Even online, ‘traditional’ JISC discussion lists are considered as most useful (even more so amongst managerial and health-sector respondents). In fact they are reported as the leading alternative to face-to-face contact. As far as social media is concerned, practitioner blogs are popular, and in contrast, there is an emphatic lack of interest in virtual reading groups on platforms such as Second Life.

Twitter divided people. A significant number of academic librarian respondents, in particular, reported use of Twitter to both find out about, and report on, research projects. As would be expected, people who use Twitter are also more enthusiastic about it as a source of information. On the other hand, a significant number said that Twitter is blocked by their workplace. This is an issue within the healthcare and government sectors in particular.

Over half the respondents have used mailing lists in their own research work. Conference papers are the most popular route for reporting findings. Academic librarians dominate the more resource-intensive areas of creating peer-reviewed conference papers and writing research project reports. Our relatively high level of activity may, however, simply demonstrate that our poll attracted a more research-active demographic.

Offline, research reports and reading of (printed) news reports in journals are reported as being most useful.

The two graphs below summarise the popularity of sources of information as reported by the academic librarians:

… and healthcare librarians:

Please bear in mind, however, that the limitations of the poll data mean that we cannot do any more than note the variation in sources of information (and this is why we felt that a graph totalling up all the responses would be inappropriate at this stage).

One of the points of this poll was to draw on librarians’ collective inspiration to identify any gaps in our questions, and we were not disappointed! In particular, responses highlighted:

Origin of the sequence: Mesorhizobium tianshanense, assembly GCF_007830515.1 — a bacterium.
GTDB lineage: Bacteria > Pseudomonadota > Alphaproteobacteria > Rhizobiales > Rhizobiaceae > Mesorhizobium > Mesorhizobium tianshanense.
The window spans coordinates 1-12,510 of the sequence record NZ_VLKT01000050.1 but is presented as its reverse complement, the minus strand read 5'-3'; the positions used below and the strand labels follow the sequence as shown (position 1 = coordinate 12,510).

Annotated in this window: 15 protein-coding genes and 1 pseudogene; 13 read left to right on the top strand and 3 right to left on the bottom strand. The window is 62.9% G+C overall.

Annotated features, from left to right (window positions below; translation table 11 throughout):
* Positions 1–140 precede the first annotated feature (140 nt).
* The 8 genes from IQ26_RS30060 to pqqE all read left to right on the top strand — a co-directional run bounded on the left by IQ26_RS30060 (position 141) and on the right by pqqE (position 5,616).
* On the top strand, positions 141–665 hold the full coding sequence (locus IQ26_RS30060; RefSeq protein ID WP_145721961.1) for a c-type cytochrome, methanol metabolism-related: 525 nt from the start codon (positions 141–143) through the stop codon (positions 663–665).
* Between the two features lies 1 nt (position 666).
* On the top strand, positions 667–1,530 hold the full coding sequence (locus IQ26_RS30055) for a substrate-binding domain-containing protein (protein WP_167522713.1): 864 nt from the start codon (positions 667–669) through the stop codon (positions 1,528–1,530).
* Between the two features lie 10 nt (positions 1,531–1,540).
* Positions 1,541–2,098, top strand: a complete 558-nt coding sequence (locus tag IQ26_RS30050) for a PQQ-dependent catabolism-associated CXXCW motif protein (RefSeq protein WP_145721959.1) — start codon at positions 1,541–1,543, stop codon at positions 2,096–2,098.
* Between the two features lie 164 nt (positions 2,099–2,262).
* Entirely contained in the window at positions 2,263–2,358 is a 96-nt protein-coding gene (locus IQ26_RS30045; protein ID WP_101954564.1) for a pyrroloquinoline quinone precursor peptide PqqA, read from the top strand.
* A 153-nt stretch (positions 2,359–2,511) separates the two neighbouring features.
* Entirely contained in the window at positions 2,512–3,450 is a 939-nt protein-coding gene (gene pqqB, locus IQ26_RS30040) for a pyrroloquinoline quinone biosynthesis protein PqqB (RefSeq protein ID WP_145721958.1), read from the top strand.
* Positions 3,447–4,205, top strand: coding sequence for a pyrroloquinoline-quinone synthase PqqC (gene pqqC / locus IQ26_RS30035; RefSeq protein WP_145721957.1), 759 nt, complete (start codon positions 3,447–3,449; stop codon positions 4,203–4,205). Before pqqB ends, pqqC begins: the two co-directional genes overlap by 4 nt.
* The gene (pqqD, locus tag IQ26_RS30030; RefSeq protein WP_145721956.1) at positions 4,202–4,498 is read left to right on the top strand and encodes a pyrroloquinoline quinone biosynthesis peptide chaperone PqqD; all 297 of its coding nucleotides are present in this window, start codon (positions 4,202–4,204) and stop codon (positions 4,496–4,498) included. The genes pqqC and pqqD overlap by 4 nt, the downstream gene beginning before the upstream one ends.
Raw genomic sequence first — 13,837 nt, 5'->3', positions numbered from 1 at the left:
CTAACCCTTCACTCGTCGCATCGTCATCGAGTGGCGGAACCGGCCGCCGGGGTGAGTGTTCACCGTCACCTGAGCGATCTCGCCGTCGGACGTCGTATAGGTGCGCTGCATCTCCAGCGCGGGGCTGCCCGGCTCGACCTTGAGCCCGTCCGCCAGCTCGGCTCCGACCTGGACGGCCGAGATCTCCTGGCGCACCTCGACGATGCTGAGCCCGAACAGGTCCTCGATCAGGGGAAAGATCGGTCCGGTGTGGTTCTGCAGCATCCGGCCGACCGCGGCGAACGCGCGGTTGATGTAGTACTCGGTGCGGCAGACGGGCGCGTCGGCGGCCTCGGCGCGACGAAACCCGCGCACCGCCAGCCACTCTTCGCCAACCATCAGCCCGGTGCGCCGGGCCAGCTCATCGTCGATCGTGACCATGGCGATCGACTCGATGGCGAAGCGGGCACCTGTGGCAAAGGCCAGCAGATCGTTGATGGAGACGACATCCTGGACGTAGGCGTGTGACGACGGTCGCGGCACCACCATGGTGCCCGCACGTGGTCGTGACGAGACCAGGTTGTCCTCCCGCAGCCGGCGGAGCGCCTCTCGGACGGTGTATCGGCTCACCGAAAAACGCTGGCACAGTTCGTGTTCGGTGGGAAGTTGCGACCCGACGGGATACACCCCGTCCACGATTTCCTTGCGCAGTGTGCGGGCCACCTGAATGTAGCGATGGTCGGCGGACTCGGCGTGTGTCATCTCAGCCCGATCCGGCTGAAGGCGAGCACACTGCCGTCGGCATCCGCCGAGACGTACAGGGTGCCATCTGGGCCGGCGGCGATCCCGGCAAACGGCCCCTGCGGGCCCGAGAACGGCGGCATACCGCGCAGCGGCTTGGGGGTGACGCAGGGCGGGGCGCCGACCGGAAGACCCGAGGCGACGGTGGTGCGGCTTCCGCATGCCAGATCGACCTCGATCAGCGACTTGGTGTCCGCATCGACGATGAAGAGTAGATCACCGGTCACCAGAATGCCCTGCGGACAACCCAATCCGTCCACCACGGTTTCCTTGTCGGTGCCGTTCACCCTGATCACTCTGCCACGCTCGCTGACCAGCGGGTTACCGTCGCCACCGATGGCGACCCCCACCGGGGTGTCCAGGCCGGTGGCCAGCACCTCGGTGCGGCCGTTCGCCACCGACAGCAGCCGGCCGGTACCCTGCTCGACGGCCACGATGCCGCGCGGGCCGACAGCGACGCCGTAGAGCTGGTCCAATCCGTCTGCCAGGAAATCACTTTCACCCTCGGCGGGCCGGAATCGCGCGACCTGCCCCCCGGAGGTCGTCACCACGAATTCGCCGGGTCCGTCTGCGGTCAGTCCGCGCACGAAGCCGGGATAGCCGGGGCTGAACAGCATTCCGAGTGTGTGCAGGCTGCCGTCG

• The role of professional bodies in networking professionals together.
  • The important role played by intermediaries (such as trainers) in turning research findings into useful information: consultants, trainers, conference speakers etc. and associated artefacts such as books/monographs or training course serve as intermediaries research results to practitioners, even if they are not strictly research-intensive in their own right.
  • The importance of a small number of individuals as information sources, in particular Andrew Booth, Alison Brettle, Phil Bradley, and the LIS Research Coalition’s Hazel Hall.
  • The use of RSS feeds for following multiple sources of information.

Next steps…

The results will contribute to the broad project aim of exploring the extent to which funded librarianship research projects influence library practice.

We have been able to identify some projects which we could potentially use in the case study phase of our work. Also, the results give a direction to potential focus group questions, and who we should involve in our future data collection exercises. For instance, the low number of public librarian contributions at this stage mean that we will have to find other ways to identify their needs and activities.

Finally – 64 people have said they would take part in future research – thank you! We may be in touch later on.

Hazel Hall and Peter Cruickshank